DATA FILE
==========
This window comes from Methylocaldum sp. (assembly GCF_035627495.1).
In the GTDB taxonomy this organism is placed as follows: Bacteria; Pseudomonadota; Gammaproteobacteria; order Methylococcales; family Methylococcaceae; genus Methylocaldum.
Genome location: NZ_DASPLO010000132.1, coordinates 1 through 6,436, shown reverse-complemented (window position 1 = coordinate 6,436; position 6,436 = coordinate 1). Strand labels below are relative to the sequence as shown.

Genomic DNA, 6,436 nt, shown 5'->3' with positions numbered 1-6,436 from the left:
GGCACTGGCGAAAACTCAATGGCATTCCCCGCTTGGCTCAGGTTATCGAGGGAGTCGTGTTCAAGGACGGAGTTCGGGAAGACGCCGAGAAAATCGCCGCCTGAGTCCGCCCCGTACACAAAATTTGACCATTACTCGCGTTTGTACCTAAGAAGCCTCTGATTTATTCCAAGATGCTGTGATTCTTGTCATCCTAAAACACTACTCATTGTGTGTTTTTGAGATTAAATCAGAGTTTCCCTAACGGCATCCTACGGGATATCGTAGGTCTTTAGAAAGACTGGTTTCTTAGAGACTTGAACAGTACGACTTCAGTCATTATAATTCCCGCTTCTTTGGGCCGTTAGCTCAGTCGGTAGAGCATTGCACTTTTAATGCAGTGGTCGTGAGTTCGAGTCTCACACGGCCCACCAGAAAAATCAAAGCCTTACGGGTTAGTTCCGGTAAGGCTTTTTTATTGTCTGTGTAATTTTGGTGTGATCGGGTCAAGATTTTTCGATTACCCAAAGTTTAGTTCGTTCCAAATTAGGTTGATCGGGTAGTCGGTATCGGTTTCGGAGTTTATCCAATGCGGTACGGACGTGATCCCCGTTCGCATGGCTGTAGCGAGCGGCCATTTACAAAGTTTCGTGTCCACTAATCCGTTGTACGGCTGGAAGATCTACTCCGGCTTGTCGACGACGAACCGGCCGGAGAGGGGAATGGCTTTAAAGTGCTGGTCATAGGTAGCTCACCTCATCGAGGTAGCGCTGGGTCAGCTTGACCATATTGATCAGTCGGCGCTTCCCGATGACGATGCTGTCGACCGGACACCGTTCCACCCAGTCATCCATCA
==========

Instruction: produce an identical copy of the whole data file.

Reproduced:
This window comes from Methylocaldum sp. (assembly GCF_035627495.1).
In the GTDB taxonomy this organism is placed as follows: Bacteria; Pseudomonadota; Gammaproteobacteria; order Methylococcales; family Methylococcaceae; genus Methylocaldum.
Genome location: NZ_DASPLO010000132.1, coordinates 1 through 6,436, shown reverse-complemented (window position 1 = coordinate 6,436; position 6,436 = coordinate 1). Strand labels below are relative to the sequence as shown.

Genomic DNA, 6,436 nt, shown 5'->3' with positions numbered 1-6,436 from the left:
GGCACTGGCGAAAACTCAATGGCATTCCCCGCTTGGCTCAGGTTATCGAGGGAGTCGTGTTCAAGGACGGAGTTCGGGAAGACGCCGAGAAAATCGCCGCCTGAGTCCGCCCCGTACACAAAATTTGACCATTACTCGCGTTTGTACCTAAGAAGCCTCTGATTTATTCCAAGATGCTGTGATTCTTGTCATCCTAAAACACTACTCATTGTGTGTTTTTGAGATTAAATCAGAGTTTCCCTAACGGCATCCTACGGGATATCGTAGGTCTTTAGAAAGACTGGTTTCTTAGAGACTTGAACAGTACGACTTCAGTCATTATAATTCCCGCTTCTTTGGGCCGTTAGCTCAGTCGGTAGAGCATTGCACTTTTAATGCAGTGGTCGTGAGTTCGAGTCTCACACGGCCCACCAGAAAAATCAAAGCCTTACGGGTTAGTTCCGGTAAGGCTTTTTTATTGTCTGTGTAATTTTGGTGTGATCGGGTCAAGATTTTTCGATTACCCAAAGTTTAGTTCGTTCCAAATTAGGTTGATCGGGTAGTCGGTATCGGTTTCGGAGTTTATCCAATGCGGTACGGACGTGATCCCCGTTCGCATGGCTGTAGCGAGCGGCCATTTACAAAGTTTCGTGTCCACTAATCCGTTGTACGGCTGGAAGATCTACTCCGGCTTGTCGACGACGAACCGGCCGGAGAGGGGAATGGCTTTAAAGTGCTGGTCATAGGTAGCTCACCTCATCGAGGTAGCGCTGGGTCAGCTTGACCATATTGATCAGTCGGCGCTTCCCGATGACGATGCTGTCGACCGGACACCGTTCCACCCAGTCATCCATCA